News and Views

Shrine looks at how history illuminates today

Posted by Melissa Lauber on
Marian Gottee, the Tour Guide Coordinator at Strawbridge Shrine, plays the piano during the Shrine's annual meeting.

Marian Gottee, the Tour Guide Coordinator at Strawbridge Shrine, plays the piano during the Shrine's annual meeting.

The called session of General Conference in February is raising many questions about the future of The United Methodist Church. Members of the Strawbridge Shrine Association are finding answers from history, and the year 1712, when Francis Asbury first confronted Robert Strawbridge.

Helen Kemp, the curator of Strawbridge Shrine in New Windsor, tells tourists and pilgrims everyday about this Irish farmer who is credited with bringing more than 1,000 souls

to Christ. A preacher at heart, Robert Strawbridge is credited with many of Methodism’s

firsts: class meeting in America; Methodist meeting house; first Methodist baptism; first Methodist Communion service; and converted the first American-born Methodist local preacher.

And all this, was done, it is noted at the shrine, while he remained a devout lay person.

At the Shrine Association’s annual meeting, the Rev. Douglas T. Tzan, a pastor, professor and historian; John Strawbridge, the lay leader of Lovely Lane UMC and a descendent of Robert Strawbridge; and Delores Martin, the conference lay leader, explored how the legacy of this renegade of faith might shape the church today.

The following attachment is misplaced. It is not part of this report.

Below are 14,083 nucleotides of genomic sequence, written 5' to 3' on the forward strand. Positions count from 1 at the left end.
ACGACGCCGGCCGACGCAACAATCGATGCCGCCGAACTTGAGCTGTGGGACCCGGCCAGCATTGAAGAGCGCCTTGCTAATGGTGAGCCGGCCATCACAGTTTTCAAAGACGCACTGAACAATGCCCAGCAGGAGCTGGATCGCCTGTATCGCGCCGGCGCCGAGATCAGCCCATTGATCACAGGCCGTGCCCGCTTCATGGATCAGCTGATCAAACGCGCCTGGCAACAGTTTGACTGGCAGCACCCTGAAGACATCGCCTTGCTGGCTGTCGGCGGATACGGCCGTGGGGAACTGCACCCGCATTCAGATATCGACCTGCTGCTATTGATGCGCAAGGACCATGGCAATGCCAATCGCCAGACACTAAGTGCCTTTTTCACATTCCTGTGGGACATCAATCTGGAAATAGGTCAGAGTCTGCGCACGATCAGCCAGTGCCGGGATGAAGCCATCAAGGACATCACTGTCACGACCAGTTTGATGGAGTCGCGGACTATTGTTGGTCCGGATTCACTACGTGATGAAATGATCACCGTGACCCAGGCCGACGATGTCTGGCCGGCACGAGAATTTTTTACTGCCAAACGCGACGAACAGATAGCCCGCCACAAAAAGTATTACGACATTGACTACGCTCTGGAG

Tzan unveiled a case study on Robert Strawbridge, which will be part of new pilgrimage initiative being created by the BWC’s Archives and History committee.

The case study was written through the eyes and experience of Francis Asbury, who became Methodism’s first bishop. In it, Asbury knows that an unordained lay person is celebrating Communion and performing baptism, contrary to Christian practice, and it might split the church.

As Tzan continued to speak,

the case study unpacked the two approaches to church, obedience and discipleship held by Asbury and Strawbridge, and in the end, the group was asked to discern how they, acting as Asbury, would move forward. In the discussion that followed, history came to life in a spirited way.

The church today needs to more boldly claim that spirit, said Robert Strawbridge, who pointed out that his ancestor was ministering in a time of political tension and divisiveness and the people of the colonies debated about rising up against the government.

“He knew the world was his parish, even when the bishop said, ‘go back and stay in your place,’” John Strawbridge said. “He lit a ire that warms us today.”

 Strawbridge left no sermons, letters or other written words. But his actions are a witness, John Strawbridge said. “We need to show a divided world that we’re not as different as we fear. We all have a holy spark within us.”

Martin echoed this call for the laity to claim their passion for ministry. “Our legacy should be proclaiming Jesus and living out our faith in the world,” she said.


*The Strawbridge Shrine is located at 2650 Strawbridge Lane in New Windsor. Learn more about the site, its history and how you can tour the site at The Shrine will host a candle- light Advent service Dec. 9, from  4:30 to 5:30 p.m., at the historic Log Chapel. The Rev. Sarah Dorrance of Middletown UMC will preach.